That recent report from Environment America Research & Policy Center, the one called “Lighting the Way: What We Can Learn from America’s Top 12 Solar States,” might need an update. Colorado is listed among the states with “strong policies that are enabling increasing numbers of homeowners, business, communities and utilities to go solar,” but advocates now say that status could be threatened as the state’s largest electricity provider pushes for net-metering changes that would make it less attractive for customers to generate their own power.
A proposal by Xcel appears to be of a piece with regulatory changes being sought around the nation by power companies increasingly fearful of the disruptive power of distributed solar. Battles have been battle waged in California, where utilities have sought to temper net metering and community solar, and in San Antonio, where CPS Energy’s controversial plan to slash the value of the credit for solar produced from rooftop installations raised hackles and was pushed back a year.
Xcel’s proposal, part of a state-required Renewable Energy Standard Compliance Plan for 2014, does what most of these assaults on distributed solar do, according to the solar folks: It devalues the grid benefit of energy produced on rooftop systems.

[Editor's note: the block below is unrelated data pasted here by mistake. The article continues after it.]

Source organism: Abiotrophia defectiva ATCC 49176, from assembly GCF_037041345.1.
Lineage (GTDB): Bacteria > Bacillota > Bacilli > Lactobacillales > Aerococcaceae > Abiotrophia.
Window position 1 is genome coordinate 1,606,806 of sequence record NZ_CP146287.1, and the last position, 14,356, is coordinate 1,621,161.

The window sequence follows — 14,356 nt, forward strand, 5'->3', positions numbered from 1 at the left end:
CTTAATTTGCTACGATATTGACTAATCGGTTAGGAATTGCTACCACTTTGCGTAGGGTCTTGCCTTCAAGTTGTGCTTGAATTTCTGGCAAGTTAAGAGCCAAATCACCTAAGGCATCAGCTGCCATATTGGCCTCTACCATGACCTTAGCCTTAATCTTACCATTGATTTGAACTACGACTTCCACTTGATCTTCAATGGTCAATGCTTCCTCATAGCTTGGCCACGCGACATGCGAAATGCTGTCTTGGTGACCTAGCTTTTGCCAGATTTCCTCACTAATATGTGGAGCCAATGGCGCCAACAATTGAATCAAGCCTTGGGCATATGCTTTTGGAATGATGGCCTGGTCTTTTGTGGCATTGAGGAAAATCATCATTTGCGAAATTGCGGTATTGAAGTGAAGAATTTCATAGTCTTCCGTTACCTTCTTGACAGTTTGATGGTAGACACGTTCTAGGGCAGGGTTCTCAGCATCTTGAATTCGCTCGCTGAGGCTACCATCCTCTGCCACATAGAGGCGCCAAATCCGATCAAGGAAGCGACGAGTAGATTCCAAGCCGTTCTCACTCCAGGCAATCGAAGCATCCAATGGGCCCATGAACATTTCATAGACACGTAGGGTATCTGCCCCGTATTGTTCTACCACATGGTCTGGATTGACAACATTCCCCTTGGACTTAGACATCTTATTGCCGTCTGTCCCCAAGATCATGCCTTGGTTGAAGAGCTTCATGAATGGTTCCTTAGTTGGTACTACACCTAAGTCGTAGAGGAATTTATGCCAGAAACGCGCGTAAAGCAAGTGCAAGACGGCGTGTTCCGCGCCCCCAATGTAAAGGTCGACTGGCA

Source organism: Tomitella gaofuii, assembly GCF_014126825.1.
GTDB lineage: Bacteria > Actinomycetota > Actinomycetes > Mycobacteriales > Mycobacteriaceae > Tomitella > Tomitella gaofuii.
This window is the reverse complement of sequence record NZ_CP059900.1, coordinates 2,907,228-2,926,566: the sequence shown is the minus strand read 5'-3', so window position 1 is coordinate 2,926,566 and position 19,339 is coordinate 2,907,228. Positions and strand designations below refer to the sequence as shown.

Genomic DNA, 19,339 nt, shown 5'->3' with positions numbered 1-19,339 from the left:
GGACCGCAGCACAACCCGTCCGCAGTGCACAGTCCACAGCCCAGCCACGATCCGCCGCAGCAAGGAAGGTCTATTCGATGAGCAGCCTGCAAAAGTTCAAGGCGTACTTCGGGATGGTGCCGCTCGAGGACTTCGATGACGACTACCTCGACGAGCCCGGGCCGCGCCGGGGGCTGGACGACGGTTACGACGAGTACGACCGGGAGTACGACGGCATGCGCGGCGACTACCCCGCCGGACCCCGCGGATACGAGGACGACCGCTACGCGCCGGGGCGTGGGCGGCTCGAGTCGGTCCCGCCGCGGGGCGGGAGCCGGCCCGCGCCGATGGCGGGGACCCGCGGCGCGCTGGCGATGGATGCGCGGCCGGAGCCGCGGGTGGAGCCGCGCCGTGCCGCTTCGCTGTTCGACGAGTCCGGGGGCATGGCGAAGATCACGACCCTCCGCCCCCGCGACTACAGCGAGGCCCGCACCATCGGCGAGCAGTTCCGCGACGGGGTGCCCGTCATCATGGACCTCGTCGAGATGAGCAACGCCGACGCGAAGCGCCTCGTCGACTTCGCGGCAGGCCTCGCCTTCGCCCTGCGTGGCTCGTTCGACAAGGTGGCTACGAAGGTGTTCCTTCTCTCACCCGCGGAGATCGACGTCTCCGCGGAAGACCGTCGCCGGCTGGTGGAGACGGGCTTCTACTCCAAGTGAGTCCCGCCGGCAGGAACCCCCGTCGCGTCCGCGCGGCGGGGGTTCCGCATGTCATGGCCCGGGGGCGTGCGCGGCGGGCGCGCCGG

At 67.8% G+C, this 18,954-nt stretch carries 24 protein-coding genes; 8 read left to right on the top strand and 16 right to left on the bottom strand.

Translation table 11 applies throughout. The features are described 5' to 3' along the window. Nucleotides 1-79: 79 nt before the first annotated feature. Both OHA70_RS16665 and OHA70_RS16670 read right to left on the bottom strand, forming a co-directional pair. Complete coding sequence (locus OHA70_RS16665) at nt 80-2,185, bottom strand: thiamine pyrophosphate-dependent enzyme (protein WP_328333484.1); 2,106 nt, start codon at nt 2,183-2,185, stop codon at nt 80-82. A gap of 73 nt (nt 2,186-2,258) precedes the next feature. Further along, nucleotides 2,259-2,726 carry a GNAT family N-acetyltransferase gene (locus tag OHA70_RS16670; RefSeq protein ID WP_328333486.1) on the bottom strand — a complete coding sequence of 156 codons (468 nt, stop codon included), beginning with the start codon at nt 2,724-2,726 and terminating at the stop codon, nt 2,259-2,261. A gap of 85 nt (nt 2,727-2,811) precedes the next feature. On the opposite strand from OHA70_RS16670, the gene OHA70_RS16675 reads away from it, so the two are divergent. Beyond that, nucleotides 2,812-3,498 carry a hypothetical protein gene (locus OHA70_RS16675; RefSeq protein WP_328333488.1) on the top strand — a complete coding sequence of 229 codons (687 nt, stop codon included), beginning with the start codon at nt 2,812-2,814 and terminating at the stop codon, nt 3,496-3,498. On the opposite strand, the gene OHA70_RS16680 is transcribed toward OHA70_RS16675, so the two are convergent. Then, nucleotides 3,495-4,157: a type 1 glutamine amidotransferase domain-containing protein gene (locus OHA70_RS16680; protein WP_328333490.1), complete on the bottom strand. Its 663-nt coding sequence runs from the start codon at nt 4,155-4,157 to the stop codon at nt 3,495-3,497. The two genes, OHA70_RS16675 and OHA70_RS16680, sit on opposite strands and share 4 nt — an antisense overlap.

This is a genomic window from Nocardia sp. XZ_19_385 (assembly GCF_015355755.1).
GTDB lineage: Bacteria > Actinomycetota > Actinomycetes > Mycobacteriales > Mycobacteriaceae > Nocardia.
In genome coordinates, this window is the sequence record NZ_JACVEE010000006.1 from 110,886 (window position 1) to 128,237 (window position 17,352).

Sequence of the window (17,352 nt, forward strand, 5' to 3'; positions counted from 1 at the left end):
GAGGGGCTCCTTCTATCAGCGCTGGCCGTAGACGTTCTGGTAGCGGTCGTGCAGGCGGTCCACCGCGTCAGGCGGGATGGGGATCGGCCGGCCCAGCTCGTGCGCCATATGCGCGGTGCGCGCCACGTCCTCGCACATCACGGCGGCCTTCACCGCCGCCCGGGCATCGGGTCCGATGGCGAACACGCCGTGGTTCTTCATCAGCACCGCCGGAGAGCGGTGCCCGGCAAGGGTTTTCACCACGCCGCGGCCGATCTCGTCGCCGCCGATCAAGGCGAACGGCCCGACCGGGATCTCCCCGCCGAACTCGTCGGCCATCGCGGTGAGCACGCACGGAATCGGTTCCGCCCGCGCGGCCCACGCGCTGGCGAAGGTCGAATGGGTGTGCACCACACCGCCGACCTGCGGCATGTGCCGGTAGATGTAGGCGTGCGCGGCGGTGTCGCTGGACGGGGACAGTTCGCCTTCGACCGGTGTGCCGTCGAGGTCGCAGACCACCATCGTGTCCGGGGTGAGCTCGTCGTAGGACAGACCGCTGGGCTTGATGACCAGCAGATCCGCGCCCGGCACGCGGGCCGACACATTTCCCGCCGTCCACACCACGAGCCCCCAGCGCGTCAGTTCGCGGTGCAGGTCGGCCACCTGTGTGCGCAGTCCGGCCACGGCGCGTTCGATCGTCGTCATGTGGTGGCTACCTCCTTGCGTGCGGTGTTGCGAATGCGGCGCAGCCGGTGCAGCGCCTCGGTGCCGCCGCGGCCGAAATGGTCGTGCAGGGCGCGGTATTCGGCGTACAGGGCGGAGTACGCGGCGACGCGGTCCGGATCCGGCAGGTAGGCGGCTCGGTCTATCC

“The utility is using a contested study that has not undergone public or commission review to make its case against the successful solar policy,” a coaltion of groups said in a statement. “The Xcel study and subsequent proposal do not fairly value the many benefits that rooftop solar delivers to Colorado.”
Xcel said it would add 42.5 megawatts of new solar generation in 2014, including 24 MW of onsite small solar and 6.5 MW of community solar through its Solar Rewards program. Oddly, the company said it “does not propose to change the amount of money paid to solar customers,” but then seemed to argue precisely for that:
Xcel Energy believes the value of the net metering incentive is not clearly identified. Solar generation does allow the utility to avoid the cost of fuel, some future generating plant needs and some system energy losses, but other costs related to distribution, transmission and generation capacity are not avoided so they ultimately are paid for by other Xcel Energy customers in Colorado.
One member of the coalition fighting Xcel on this issue, Vote Solar, allowed that net-metering reform was “a conversation that should happen,” but called Xcel’s play here nothing more than “an attempt to make rooftop solar less attractive to Coloradans, thus slowing down the adoption rate of this clean, local, distributed and importantly customer controlled energy resource.”